“The 'precautionary principle' places onus upon the industry, on the one hand, while on the other hand, it obligates the State Government, local authorities and State Pollution Control Boards to ensure prevention and control of pollution. Lack of scientific knowledge would be an irrelevant consideration for determining such a factor. We may refer to the judgment of this Tribunal in the case of Krishan Kant v. Triveni OA No. 317/2014 pronounced on 10th December, 2015 wherein the Tribunal while discussing the precautionary principle and its applicability held as under:–
"14. The Rule of 'No Fault' or 'Strict Liability' was enunciated by the House of Lords in the case of Rylands v. Fletcher, (1868) L.R. 3 H.L. 330, wherein it was stated that if the defendant was not negligent or rather, even if the defendant did not intentionally cause the harm, he could still be held liable under this Rule for the damage or adverse impact of his activity. To succeed in such an action in tort, the claimant was expected to show:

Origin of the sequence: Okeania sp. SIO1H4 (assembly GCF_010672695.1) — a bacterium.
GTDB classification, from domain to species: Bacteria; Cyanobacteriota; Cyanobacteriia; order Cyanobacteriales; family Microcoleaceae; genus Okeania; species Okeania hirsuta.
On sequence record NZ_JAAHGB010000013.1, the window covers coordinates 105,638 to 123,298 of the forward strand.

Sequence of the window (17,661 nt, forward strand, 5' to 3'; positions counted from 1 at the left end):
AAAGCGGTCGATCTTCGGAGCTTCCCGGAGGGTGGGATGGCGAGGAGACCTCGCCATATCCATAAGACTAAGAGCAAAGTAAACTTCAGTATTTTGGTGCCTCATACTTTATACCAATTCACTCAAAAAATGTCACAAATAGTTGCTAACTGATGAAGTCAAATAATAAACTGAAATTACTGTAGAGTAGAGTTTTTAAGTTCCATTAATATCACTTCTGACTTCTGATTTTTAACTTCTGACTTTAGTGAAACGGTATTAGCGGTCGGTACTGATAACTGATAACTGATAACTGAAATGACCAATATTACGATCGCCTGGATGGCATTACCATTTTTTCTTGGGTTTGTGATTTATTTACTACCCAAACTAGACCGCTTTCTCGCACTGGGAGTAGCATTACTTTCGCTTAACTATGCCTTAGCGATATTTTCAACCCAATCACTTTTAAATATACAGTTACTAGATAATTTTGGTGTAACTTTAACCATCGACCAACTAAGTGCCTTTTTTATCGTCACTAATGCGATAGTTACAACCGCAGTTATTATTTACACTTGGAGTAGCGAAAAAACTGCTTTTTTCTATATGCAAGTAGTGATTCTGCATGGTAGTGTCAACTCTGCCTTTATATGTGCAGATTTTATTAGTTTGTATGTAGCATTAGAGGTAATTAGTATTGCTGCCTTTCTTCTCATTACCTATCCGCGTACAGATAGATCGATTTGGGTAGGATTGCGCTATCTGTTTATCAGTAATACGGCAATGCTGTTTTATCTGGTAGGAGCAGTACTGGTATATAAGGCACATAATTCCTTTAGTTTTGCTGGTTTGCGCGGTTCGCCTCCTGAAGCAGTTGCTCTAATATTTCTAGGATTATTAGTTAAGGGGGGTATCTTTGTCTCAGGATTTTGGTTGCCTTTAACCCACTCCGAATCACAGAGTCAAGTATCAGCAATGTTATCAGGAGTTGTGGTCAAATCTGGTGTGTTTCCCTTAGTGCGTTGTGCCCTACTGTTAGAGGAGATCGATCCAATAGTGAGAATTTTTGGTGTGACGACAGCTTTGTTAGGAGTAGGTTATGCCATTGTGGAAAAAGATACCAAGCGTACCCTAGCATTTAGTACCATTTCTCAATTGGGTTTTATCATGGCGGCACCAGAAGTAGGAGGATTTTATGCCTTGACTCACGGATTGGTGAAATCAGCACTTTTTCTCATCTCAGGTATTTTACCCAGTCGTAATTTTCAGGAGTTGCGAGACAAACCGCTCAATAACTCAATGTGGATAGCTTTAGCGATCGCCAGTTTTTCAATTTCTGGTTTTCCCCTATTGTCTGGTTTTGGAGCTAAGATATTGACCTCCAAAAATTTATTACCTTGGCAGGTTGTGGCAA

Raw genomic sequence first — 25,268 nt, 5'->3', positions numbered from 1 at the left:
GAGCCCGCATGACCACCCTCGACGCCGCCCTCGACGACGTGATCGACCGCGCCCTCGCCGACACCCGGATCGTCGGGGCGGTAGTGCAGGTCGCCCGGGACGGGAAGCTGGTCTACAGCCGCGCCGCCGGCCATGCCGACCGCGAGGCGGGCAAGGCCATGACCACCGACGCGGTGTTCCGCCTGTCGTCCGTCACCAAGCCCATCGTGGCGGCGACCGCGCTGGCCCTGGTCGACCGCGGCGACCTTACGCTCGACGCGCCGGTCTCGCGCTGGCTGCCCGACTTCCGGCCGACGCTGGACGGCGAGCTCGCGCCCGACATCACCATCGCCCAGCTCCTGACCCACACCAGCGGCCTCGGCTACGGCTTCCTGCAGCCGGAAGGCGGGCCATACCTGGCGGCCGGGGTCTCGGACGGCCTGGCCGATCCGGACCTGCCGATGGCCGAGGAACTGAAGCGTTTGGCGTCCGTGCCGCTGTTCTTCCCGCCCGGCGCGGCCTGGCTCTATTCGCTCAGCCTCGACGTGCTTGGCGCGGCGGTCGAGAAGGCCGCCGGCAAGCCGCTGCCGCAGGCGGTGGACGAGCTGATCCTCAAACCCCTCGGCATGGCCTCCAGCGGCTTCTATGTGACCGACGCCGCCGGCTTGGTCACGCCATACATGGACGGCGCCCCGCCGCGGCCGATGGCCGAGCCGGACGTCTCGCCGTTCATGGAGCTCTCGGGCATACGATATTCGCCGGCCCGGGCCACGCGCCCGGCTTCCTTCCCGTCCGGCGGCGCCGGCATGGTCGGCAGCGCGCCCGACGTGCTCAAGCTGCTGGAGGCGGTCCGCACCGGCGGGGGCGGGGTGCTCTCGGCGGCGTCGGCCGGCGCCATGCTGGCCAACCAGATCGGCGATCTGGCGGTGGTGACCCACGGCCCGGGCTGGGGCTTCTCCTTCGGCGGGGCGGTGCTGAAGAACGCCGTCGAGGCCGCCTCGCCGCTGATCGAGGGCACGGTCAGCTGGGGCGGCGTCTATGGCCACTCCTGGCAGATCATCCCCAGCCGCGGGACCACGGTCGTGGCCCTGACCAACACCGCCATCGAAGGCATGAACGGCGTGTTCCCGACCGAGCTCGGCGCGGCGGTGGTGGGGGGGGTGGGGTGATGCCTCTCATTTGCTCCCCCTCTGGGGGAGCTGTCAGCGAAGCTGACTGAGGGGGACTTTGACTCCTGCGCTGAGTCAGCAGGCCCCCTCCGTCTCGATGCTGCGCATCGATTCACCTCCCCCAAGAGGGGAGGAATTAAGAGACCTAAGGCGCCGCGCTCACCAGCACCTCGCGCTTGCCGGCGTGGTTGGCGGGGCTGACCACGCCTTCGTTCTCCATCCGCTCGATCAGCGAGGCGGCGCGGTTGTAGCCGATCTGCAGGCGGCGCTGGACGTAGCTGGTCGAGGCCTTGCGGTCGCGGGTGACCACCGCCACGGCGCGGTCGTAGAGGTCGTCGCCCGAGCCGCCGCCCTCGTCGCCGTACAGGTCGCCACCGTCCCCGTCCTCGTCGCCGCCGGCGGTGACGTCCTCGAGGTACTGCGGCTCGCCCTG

1. That the defendant brought something onto his land;
2. That the defendant made a "non-natural use" of his land (per Lord Cairns, LC);
3. The thing was something likely to do mischief if it escaped;
4. The thing did escape and cause damage. The rationale behind the rule of Strict Liability is that the activity going within its fold are those entailing extraordinary risk to others, either in seriousness or the frequency of the harm threatened. Extending the basis of such liability, Blackburn, J. held as under: "We think that the rule of law is, that the person who for his own purposes brings on his lands and keeps there anything likely to do mischief if it escapes, must keep it in at his peril, and if he does not do so, is prima facie answerable for all the damage which is the natural consequence of its escape. He can excuse himself by showing that the escape was owing to the plaintiffs default; or perhaps that the consequence was of vis major, or the act of god; but as nothing of this sort exists here, it is unnecessary to inquire what excuse would be sufficient."